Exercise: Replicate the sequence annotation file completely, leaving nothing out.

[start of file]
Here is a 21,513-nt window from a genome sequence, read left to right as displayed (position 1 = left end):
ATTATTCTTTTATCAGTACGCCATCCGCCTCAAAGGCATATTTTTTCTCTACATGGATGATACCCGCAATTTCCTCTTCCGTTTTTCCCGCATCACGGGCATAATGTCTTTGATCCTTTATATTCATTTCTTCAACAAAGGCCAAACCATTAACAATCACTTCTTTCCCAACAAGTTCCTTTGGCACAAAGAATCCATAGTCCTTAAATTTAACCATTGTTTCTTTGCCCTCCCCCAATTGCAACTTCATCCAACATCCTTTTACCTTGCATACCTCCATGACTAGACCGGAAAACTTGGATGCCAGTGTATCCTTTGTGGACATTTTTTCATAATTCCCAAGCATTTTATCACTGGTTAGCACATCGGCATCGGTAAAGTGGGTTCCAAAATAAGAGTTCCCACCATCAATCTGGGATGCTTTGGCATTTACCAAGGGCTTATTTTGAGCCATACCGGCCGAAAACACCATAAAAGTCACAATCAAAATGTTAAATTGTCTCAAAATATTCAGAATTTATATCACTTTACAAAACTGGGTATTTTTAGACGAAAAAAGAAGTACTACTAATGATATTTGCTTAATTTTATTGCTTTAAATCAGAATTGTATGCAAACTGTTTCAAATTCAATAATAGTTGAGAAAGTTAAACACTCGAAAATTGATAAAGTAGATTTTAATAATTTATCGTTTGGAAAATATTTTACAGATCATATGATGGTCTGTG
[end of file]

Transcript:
Here is a 21,513-nt window from a genome sequence, read left to right as displayed (position 1 = left end):
ATTATTCTTTTATCAGTACGCCATCCGCCTCAAAGGCATATTTTTTCTCTACATGGATGATACCCGCAATTTCCTCTTCCGTTTTTCCCGCATCACGGGCATAATGTCTTTGATCCTTTATATTCATTTCTTCAACAAAGGCCAAACCATTAACAATCACTTCTTTCCCAACAAGTTCCTTTGGCACAAAGAATCCATAGTCCTTAAATTTAACCATTGTTTCTTTGCCCTCCCCCAATTGCAACTTCATCCAACATCCTTTTACCTTGCATACCTCCATGACTAGACCGGAAAACTTGGATGCCAGTGTATCCTTTGTGGACATTTTTTCATAATTCCCAAGCATTTTATCACTGGTTAGCACATCGGCATCGGTAAAGTGGGTTCCAAAATAAGAGTTCCCACCATCAATCTGGGATGCTTTGGCATTTACCAAGGGCTTATTTTGAGCCATACCGGCCGAAAACACCATAAAAGTCACAATCAAAATGTTAAATTGTCTCAAAATATTCAGAATTTATATCACTTTACAAAACTGGGTATTTTTAGACGAAAAAAGAAGTACTACTAATGATATTTGCTTAATTTTATTGCTTTAAATCAGAATTGTATGCAAACTGTTTCAAATTCAATAATAGTTGAGAAAGTTAAACACTCGAAAATTGATAAAGTAGATTTTAATAATTTATCGTTTGGAAAATATTTTACAGATCATATGATGGTCTGTG